Amid Trump's Latest Misogyny, White House Halts Work of Women's Council

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Amid Trump's Latest Misogyny, White House Halts Work of Women's Council

Trump administration's top female staffers attempt to defend the indefensible

Women around the world marched for their rights on January 21, a day after Donald Trump was inaugurated.

The Trump administration is taking steps towards eliminating the White House Council on Women and Girls, according to a Politico report.

The Council has ceased operations while President Trump decides whether its work is necessary, and may shut down entirely.

The Council was created in 2009 by Barack Obama with the aim of communicating with women's advocacy groups and assessing how American women are impacted by policy. Upon signing an executive order to open the office, President Obama said, "Issues like equal pay, family leave, child care and others are not just women's issues, they are family issues and economic issues. Our progress in these areas is an important measure of whether we are truly fulfilling the promise of our democracy for all our people."

White House spokesperson Hope Hicks downplayed the possible shuttering of the Council on Thursday, saying, "We want the input of the various agencies to understand the assets they have so that we make this office additive, not redundant."

But women's advocates voiced concern about the Trump administration's lack of attention to the Council's goals for American women.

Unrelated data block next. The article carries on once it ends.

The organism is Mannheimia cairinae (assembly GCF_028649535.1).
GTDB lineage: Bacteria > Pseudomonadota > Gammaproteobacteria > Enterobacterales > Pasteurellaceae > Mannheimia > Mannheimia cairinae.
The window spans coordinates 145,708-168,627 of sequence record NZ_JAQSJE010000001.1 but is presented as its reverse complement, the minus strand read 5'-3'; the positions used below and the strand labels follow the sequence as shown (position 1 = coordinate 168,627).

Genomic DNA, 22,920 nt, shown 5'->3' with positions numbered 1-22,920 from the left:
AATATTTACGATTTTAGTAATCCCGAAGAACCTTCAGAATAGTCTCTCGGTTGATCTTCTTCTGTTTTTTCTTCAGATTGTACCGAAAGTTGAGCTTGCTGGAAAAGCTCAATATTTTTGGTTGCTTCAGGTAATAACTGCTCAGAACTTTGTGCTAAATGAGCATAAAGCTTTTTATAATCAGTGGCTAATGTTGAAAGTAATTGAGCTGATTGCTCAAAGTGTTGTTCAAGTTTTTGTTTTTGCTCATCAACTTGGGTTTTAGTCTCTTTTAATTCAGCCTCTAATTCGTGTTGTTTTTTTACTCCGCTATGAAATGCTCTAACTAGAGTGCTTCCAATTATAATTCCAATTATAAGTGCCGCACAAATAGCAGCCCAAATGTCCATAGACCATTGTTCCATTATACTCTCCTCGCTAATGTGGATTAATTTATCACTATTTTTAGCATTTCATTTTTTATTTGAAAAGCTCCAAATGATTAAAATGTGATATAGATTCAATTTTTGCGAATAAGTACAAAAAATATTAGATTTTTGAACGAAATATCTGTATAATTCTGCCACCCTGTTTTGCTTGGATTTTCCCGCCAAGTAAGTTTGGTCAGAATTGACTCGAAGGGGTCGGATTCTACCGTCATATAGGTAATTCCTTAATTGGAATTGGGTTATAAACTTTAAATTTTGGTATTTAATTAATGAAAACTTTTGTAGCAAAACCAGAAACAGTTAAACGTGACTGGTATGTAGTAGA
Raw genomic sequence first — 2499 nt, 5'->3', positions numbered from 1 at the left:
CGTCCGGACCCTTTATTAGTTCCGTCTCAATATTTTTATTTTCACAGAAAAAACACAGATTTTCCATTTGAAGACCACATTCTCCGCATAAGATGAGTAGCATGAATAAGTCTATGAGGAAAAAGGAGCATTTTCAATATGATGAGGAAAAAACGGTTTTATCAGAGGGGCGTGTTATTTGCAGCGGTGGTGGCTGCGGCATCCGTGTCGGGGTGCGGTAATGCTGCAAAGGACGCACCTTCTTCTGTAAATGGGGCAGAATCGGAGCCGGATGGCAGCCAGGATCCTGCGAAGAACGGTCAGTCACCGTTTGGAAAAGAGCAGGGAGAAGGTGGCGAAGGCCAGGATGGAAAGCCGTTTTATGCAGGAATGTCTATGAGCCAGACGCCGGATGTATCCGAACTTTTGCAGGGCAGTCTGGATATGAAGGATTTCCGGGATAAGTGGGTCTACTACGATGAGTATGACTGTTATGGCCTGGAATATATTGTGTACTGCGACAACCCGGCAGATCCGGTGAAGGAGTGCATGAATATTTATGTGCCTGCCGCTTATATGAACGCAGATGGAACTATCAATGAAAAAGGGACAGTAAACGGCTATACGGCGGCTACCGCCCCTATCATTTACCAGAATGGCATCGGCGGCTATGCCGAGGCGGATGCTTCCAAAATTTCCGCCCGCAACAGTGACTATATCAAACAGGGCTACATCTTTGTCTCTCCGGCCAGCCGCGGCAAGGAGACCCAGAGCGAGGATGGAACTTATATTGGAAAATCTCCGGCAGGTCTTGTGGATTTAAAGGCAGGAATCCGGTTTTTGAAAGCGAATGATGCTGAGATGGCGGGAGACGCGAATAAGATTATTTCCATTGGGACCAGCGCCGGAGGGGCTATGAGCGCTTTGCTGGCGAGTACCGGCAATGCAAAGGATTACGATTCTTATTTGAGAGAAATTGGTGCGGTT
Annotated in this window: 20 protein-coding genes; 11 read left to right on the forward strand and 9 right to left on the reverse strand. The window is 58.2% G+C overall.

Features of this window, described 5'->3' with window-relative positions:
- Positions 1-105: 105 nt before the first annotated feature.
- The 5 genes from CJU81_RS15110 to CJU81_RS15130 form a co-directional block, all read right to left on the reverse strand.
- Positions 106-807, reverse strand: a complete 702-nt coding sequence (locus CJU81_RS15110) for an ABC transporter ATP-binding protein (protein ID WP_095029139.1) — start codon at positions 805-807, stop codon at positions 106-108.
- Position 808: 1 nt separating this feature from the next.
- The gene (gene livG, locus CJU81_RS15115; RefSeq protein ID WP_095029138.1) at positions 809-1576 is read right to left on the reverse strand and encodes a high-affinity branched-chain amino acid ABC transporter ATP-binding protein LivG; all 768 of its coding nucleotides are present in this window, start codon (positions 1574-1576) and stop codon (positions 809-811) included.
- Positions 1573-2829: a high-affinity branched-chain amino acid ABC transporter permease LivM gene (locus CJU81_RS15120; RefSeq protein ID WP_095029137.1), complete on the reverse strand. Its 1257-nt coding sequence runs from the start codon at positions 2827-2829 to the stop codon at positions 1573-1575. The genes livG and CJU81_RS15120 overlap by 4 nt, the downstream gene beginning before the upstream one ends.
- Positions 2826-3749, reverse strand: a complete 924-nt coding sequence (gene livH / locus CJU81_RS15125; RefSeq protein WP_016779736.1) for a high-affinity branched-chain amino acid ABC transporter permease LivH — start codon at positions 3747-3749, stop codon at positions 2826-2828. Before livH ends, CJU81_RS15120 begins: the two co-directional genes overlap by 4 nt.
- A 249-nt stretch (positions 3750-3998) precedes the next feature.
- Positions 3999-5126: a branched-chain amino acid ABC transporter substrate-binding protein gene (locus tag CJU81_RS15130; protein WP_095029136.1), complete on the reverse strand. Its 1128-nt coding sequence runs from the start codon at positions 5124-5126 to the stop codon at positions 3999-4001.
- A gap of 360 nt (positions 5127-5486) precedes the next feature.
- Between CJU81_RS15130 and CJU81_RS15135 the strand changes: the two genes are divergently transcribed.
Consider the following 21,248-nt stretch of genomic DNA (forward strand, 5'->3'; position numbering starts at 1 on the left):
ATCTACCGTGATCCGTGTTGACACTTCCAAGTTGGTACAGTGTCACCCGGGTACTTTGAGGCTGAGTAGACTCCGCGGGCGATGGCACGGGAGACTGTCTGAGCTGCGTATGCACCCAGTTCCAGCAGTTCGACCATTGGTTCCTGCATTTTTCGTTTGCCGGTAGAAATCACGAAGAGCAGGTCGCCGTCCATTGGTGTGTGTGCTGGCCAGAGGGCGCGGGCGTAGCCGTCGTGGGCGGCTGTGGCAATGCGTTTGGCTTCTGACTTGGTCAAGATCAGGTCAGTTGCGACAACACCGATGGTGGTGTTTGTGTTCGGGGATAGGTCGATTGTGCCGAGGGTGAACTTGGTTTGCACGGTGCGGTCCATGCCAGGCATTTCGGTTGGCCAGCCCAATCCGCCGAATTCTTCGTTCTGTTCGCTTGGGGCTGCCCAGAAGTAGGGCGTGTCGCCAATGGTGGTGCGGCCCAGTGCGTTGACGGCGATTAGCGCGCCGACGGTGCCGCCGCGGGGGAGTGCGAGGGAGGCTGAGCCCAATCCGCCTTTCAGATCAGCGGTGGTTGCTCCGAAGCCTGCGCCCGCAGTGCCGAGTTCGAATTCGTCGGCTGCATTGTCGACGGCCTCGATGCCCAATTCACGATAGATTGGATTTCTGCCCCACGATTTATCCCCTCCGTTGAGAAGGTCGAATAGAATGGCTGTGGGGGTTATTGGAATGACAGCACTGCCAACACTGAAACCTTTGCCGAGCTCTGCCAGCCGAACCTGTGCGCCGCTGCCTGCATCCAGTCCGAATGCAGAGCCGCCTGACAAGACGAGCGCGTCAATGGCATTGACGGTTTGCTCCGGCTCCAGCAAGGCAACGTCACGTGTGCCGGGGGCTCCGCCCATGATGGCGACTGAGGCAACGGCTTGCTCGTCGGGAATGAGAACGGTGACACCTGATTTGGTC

"It shows the priority [they] place on the issues surrounding women and girls," said Tina Tchen, the former director of the Council on Women and Girls.

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The news comes a day after President Trump — who drew criticism throughout the 2016 election and since his inauguration for his mistreatment of women — dominated the corporate news cycle with derogatory tweets about "Morning Joe" co-host Mika Brzezinski — and after two of the most visible women in his administration defended his remarks and attempted to reframe the incident as evidence that the news media is biased against the Trump White House.

"The president has been attacked mercilessly...by that ["Morning Joe"] program," said deputy press secretary Sarah Huckabee Sanders in a press briefing Thursday. "And I think he's been very clear that, when attacked he’s going to hit back."

Though she denounced the media for criticizing the president, Sanders ignored a reporter's question about Trump's history of publicly questioning the legitimacy of Obama's birth certificate.

On Thursday, top advisor Kellyanne Conway told "Good Morning America" that the media's negative coverage of Trump is "really denying America's women rightful knowledge on what he's is doing for them on taxes, healthcare..." She pointed to news coverage of the FBI's investigation into alleged Russian meddling in the 2016 election as being a particular distraction.

Trump has endorsed a plan to repeal the Affordable Care Act, which would end mandatory coverage for birth control and prenatal care. He's also expressed support for the Senate healthcare bill, which Planned Parenthood called "beyond heartless" in light of the impact it would have on women. The White House has yet to release a tax plan, but a draft released in April offered few details on how a Trump tax overhaul would benefit women and families.

Conway and Sanders's defenses of Trump also came on the heels of a new Gallup poll which showed that less than a third of American women approve of the president.

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